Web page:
05:12PM | 04/12/03
Member Since: 04/11/03
1 lifetime posts
I am asking this question on behalf of my parents. They have a sump pump that hasn't been working well. Finally we had a big rain and today there was 3 inches of water down there. They called the fire department which pumped out the cellar.

Question one... 6 hours later -- although there is no more rain, about an inch is back on the floor of the cellar? Is this to be expected? Is it from the ground being soaked with water? Or do we have a problem? Is it to be expected that some water will come back in when the ground is soaked? I just need to know if we should pay the weekend rate to get a plumber in there tomorrow or wait until Monday

Question two... I believe strongly that whomever is selling them the pumps is selling them bad ones. Every pump we get is on constantly when it rains and doesn't always stop the rain. We used to have a pump -- one pump ago -- that worked great and usually only went on about every 20 minutes in the height of a hurricane. Any advice on how to make sure whatever pump the plumber installs is a good one. Or advice on making him check for back ups or problems? We just had a plumber out who told us all was fine and it was supposed to be on all the time when it rained.


Jay J

12:06PM | 04/14/03
Member Since: 10/26/00
782 lifetime posts
95% of water-in-the-basement problems are associated with leaking gutters, missing gutters, improperly INSTALLED gutters, missing or improperly installed downspouts, water-dumping at the foundation, and wrongly-sloped landscaping around the house. The next time you get a heavy rain (and you don't have to wait for a Biblical Rain), don your raincoat, boots, and an umbrella (watching out for lightening), and look UP and DOWN. Look at both. See if you have leaks, excess runoff on the roofline, watch where the water is running to or collecting at, and so on. The KEY to fixing these problems is relatively inexpensive. Sealing up walls and installing perimeter drain systems and sump pumps are usually 'bandaids' on a forever bleeding wound. Over time, water that is 'permitted' to leak into the basement may be undermining the foundation, or causing cracks to enlarge, or who knows what else. FIXING the problem from the outside should be, IMO, the FIRST line of defense.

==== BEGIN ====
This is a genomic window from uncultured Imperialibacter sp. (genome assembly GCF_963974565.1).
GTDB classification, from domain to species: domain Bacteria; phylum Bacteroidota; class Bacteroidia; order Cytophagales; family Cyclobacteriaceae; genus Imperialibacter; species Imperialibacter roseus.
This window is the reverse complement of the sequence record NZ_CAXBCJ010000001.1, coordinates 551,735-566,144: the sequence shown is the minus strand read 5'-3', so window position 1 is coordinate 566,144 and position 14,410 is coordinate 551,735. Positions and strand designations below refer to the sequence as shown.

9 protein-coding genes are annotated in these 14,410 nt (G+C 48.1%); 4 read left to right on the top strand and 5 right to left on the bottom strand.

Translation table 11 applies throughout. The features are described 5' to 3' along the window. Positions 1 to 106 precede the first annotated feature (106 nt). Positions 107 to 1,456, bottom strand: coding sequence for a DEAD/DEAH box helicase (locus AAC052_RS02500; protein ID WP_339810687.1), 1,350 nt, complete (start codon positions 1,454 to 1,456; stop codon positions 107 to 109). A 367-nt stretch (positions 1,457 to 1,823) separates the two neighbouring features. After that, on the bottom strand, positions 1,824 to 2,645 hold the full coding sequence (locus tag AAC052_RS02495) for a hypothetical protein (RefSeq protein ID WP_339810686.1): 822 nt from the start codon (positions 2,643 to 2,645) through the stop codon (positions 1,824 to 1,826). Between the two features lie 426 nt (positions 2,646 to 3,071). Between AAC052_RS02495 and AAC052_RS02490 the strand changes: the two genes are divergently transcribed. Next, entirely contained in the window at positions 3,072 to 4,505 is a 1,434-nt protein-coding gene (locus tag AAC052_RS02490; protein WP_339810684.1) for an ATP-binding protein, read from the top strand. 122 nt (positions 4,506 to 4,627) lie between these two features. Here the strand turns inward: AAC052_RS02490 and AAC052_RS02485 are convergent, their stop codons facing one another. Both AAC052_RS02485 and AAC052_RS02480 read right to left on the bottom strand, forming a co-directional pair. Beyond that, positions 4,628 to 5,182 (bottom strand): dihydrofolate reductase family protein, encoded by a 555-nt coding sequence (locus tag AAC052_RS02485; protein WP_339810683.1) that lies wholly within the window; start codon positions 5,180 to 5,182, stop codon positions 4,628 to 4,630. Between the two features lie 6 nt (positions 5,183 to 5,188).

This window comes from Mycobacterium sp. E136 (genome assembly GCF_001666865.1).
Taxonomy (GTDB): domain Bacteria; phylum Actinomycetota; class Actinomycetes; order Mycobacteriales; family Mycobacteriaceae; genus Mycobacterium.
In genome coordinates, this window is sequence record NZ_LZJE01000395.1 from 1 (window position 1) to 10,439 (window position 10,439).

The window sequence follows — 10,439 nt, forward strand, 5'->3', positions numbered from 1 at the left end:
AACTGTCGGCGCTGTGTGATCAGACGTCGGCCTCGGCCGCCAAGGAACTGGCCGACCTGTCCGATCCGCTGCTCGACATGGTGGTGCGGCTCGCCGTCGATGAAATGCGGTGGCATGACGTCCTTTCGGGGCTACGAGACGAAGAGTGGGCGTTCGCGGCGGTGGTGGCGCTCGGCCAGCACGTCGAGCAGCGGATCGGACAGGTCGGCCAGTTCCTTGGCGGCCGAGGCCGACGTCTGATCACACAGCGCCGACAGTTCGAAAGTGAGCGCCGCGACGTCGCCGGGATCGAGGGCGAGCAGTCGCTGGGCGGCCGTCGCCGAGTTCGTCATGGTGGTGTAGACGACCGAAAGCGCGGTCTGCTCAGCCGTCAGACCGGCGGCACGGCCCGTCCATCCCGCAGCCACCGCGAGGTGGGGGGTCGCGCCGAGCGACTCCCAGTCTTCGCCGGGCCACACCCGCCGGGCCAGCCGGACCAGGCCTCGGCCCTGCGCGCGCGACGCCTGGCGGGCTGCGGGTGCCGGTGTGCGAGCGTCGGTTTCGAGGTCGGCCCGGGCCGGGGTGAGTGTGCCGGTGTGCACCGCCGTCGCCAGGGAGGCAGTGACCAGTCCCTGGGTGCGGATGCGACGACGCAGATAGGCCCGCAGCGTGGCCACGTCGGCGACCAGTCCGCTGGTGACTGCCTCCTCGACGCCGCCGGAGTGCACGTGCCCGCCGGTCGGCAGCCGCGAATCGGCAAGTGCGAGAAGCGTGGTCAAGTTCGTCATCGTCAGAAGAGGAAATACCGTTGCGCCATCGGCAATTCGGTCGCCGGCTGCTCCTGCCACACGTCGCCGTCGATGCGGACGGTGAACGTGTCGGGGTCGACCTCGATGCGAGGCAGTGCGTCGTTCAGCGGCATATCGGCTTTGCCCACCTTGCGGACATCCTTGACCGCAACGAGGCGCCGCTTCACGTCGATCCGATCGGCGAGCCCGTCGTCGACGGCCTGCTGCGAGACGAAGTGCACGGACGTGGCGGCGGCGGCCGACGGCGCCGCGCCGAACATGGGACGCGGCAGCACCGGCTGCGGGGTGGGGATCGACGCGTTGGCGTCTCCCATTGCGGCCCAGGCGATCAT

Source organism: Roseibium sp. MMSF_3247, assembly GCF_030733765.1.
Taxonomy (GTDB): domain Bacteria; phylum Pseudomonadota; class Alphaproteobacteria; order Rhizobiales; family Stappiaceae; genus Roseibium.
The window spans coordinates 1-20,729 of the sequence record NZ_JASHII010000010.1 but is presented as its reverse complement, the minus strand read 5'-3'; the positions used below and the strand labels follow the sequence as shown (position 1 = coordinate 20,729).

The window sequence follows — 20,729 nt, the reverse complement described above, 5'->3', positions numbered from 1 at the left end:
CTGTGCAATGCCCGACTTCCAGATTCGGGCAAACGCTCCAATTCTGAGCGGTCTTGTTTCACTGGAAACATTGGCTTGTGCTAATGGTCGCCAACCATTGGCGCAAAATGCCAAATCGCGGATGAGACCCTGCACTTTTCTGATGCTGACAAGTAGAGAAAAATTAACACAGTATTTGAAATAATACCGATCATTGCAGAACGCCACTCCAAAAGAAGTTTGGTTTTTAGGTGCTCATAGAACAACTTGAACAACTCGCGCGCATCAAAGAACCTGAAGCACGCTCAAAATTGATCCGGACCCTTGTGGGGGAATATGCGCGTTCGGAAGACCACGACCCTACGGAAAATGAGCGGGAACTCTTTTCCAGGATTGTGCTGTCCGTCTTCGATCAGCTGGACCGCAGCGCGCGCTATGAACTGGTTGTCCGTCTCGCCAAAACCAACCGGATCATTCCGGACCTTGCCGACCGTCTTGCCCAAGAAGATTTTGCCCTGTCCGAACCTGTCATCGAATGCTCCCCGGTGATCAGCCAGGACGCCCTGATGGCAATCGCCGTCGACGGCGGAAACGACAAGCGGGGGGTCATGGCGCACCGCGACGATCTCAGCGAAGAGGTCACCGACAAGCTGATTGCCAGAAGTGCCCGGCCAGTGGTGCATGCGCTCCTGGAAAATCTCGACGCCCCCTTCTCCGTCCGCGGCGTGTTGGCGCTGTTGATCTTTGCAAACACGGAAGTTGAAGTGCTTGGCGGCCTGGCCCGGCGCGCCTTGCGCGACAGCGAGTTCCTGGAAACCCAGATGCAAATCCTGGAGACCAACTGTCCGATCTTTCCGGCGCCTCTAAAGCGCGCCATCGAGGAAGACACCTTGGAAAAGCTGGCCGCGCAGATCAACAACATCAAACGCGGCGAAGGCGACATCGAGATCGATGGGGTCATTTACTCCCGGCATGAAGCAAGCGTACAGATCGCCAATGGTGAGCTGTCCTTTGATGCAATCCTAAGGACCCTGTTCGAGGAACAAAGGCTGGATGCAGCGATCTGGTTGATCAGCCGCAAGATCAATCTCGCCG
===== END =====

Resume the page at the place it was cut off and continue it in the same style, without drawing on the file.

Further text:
Extend your downspouts at least 3' from the foundation, make sure it's properly sloped away from the foundation so that water doesn't run back towards the foundation, and if you must, have a Pro (or someone) go up on the roof to see if the gutters are clogged.

Now, it's not abnormal for sump pumps to run what would seem like forever and ever. Depending on how the water is entering the pit, address that first (as I stated above). Even after a rain, again depending, the pump may run for days, on and off. If you're going to spend good $$$ for a good pump, buy one w/a battery backup. DO remember that the batteries need to be replaced every few years. I'm sure that's a whole lot CHEAPER than having to spend your $$$, otherwise, to clean up AFTER the mess! So, weigh your options.

My best to ya and hope this helps.

Jay J - Moderator

PS: God Bless America!

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